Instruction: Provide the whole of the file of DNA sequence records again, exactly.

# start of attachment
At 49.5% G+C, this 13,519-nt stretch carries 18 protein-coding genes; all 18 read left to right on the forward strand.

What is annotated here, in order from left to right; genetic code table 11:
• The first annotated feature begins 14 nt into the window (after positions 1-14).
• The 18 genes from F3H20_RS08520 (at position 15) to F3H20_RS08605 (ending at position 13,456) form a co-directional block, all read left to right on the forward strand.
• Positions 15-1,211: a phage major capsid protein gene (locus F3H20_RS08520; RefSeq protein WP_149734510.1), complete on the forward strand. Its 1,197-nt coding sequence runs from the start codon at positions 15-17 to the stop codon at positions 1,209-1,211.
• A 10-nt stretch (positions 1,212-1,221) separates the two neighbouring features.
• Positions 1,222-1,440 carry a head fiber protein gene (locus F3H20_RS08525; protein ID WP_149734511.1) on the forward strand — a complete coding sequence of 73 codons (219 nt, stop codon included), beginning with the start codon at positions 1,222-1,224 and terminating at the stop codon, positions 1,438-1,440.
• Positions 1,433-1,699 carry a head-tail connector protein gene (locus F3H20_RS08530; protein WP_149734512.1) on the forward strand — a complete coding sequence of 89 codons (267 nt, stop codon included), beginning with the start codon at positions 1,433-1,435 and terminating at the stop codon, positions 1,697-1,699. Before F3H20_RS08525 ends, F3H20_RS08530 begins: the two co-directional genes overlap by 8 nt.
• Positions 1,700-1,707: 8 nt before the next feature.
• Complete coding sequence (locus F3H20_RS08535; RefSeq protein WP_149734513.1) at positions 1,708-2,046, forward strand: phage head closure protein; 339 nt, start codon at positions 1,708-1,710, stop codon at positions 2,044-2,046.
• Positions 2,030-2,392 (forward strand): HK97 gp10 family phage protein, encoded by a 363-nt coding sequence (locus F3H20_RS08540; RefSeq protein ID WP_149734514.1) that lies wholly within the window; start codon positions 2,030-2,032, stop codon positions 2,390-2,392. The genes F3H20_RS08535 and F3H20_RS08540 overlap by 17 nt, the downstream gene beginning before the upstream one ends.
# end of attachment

At 49.5% G+C, this 13,519-nt stretch carries 18 protein-coding genes; all 18 read left to right on the forward strand.

What is annotated here, in order from left to right; genetic code table 11:
• The first annotated feature begins 14 nt into the window (after positions 1-14).
• The 18 genes from F3H20_RS08520 (at position 15) to F3H20_RS08605 (ending at position 13,456) form a co-directional block, all read left to right on the forward strand.
• Positions 15-1,211: a phage major capsid protein gene (locus F3H20_RS08520; RefSeq protein WP_149734510.1), complete on the forward strand. Its 1,197-nt coding sequence runs from the start codon at positions 15-17 to the stop codon at positions 1,209-1,211.
• A 10-nt stretch (positions 1,212-1,221) separates the two neighbouring features.
• Positions 1,222-1,440 carry a head fiber protein gene (locus F3H20_RS08525; protein ID WP_149734511.1) on the forward strand — a complete coding sequence of 73 codons (219 nt, stop codon included), beginning with the start codon at positions 1,222-1,224 and terminating at the stop codon, positions 1,438-1,440.
• Positions 1,433-1,699 carry a head-tail connector protein gene (locus F3H20_RS08530; protein WP_149734512.1) on the forward strand — a complete coding sequence of 89 codons (267 nt, stop codon included), beginning with the start codon at positions 1,433-1,435 and terminating at the stop codon, positions 1,697-1,699. Before F3H20_RS08525 ends, F3H20_RS08530 begins: the two co-directional genes overlap by 8 nt.
• Positions 1,700-1,707: 8 nt before the next feature.
• Complete coding sequence (locus F3H20_RS08535; RefSeq protein WP_149734513.1) at positions 1,708-2,046, forward strand: phage head closure protein; 339 nt, start codon at positions 1,708-1,710, stop codon at positions 2,044-2,046.
• Positions 2,030-2,392 (forward strand): HK97 gp10 family phage protein, encoded by a 363-nt coding sequence (locus F3H20_RS08540; RefSeq protein ID WP_149734514.1) that lies wholly within the window; start codon positions 2,030-2,032, stop codon positions 2,390-2,392. The genes F3H20_RS08535 and F3H20_RS08540 overlap by 17 nt, the downstream gene beginning before the upstream one ends.